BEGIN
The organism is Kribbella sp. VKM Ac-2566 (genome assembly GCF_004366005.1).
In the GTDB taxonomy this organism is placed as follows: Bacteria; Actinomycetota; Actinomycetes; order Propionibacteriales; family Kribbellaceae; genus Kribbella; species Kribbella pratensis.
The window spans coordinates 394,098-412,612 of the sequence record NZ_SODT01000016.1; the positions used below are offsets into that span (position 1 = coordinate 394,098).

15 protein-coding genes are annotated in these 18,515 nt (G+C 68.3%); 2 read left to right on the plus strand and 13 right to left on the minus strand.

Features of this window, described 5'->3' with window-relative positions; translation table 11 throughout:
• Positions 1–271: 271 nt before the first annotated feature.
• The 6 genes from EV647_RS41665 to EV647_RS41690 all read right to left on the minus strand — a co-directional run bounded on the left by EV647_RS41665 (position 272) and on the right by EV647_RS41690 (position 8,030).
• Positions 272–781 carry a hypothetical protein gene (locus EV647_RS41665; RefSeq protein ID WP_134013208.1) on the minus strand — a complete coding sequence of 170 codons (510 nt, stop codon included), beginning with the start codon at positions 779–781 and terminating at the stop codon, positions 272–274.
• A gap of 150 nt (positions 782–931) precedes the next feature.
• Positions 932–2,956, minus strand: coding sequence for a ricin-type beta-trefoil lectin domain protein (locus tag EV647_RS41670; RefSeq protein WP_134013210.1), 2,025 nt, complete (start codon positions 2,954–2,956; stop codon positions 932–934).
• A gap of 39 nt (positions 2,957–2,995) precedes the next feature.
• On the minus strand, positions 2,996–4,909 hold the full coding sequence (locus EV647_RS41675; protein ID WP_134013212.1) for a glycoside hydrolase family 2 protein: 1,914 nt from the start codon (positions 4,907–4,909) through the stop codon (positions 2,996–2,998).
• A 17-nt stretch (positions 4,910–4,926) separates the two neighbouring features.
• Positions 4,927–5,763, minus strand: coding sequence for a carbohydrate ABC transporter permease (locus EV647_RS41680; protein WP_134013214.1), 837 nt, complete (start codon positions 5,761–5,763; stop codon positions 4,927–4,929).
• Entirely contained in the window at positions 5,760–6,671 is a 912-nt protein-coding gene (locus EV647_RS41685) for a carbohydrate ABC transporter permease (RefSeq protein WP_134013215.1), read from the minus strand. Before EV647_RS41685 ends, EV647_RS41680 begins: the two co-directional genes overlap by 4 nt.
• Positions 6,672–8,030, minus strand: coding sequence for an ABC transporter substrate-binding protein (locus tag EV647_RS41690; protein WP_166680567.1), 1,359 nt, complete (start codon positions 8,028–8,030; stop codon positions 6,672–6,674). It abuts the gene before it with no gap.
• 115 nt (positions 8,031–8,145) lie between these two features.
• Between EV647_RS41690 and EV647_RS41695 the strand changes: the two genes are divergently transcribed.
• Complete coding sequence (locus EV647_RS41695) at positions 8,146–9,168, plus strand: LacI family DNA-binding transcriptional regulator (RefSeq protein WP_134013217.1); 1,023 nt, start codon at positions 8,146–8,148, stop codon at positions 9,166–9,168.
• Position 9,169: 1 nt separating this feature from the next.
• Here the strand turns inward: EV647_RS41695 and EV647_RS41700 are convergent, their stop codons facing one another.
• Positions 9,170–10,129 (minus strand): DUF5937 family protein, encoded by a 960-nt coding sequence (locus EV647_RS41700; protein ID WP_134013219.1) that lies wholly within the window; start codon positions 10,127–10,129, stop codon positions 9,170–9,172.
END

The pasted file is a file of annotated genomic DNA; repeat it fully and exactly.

The organism is Kribbella sp. VKM Ac-2566 (genome assembly GCF_004366005.1).
In the GTDB taxonomy this organism is placed as follows: Bacteria; Actinomycetota; Actinomycetes; order Propionibacteriales; family Kribbellaceae; genus Kribbella; species Kribbella pratensis.
The window spans coordinates 394,098-412,612 of the sequence record NZ_SODT01000016.1; the positions used below are offsets into that span (position 1 = coordinate 394,098).

15 protein-coding genes are annotated in these 18,515 nt (G+C 68.3%); 2 read left to right on the plus strand and 13 right to left on the minus strand.

Features of this window, described 5'->3' with window-relative positions; translation table 11 throughout:
• Positions 1–271: 271 nt before the first annotated feature.
• The 6 genes from EV647_RS41665 to EV647_RS41690 all read right to left on the minus strand — a co-directional run bounded on the left by EV647_RS41665 (position 272) and on the right by EV647_RS41690 (position 8,030).
• Positions 272–781 carry a hypothetical protein gene (locus EV647_RS41665; RefSeq protein ID WP_134013208.1) on the minus strand — a complete coding sequence of 170 codons (510 nt, stop codon included), beginning with the start codon at positions 779–781 and terminating at the stop codon, positions 272–274.
• A gap of 150 nt (positions 782–931) precedes the next feature.
• Positions 932–2,956, minus strand: coding sequence for a ricin-type beta-trefoil lectin domain protein (locus tag EV647_RS41670; RefSeq protein WP_134013210.1), 2,025 nt, complete (start codon positions 2,954–2,956; stop codon positions 932–934).
• A gap of 39 nt (positions 2,957–2,995) precedes the next feature.
• On the minus strand, positions 2,996–4,909 hold the full coding sequence (locus EV647_RS41675; protein ID WP_134013212.1) for a glycoside hydrolase family 2 protein: 1,914 nt from the start codon (positions 4,907–4,909) through the stop codon (positions 2,996–2,998).
• A 17-nt stretch (positions 4,910–4,926) separates the two neighbouring features.
• Positions 4,927–5,763, minus strand: coding sequence for a carbohydrate ABC transporter permease (locus EV647_RS41680; protein WP_134013214.1), 837 nt, complete (start codon positions 5,761–5,763; stop codon positions 4,927–4,929).
• Entirely contained in the window at positions 5,760–6,671 is a 912-nt protein-coding gene (locus EV647_RS41685) for a carbohydrate ABC transporter permease (RefSeq protein WP_134013215.1), read from the minus strand. Before EV647_RS41685 ends, EV647_RS41680 begins: the two co-directional genes overlap by 4 nt.
• Positions 6,672–8,030, minus strand: coding sequence for an ABC transporter substrate-binding protein (locus tag EV647_RS41690; protein WP_166680567.1), 1,359 nt, complete (start codon positions 8,028–8,030; stop codon positions 6,672–6,674). It abuts the gene before it with no gap.
• 115 nt (positions 8,031–8,145) lie between these two features.
• Between EV647_RS41690 and EV647_RS41695 the strand changes: the two genes are divergently transcribed.
• Complete coding sequence (locus EV647_RS41695) at positions 8,146–9,168, plus strand: LacI family DNA-binding transcriptional regulator (RefSeq protein WP_134013217.1); 1,023 nt, start codon at positions 8,146–8,148, stop codon at positions 9,166–9,168.
• Position 9,169: 1 nt separating this feature from the next.
• Here the strand turns inward: EV647_RS41695 and EV647_RS41700 are convergent, their stop codons facing one another.
• Positions 9,170–10,129 (minus strand): DUF5937 family protein, encoded by a 960-nt coding sequence (locus EV647_RS41700; protein ID WP_134013219.1) that lies wholly within the window; start codon positions 10,127–10,129, stop codon positions 9,170–9,172.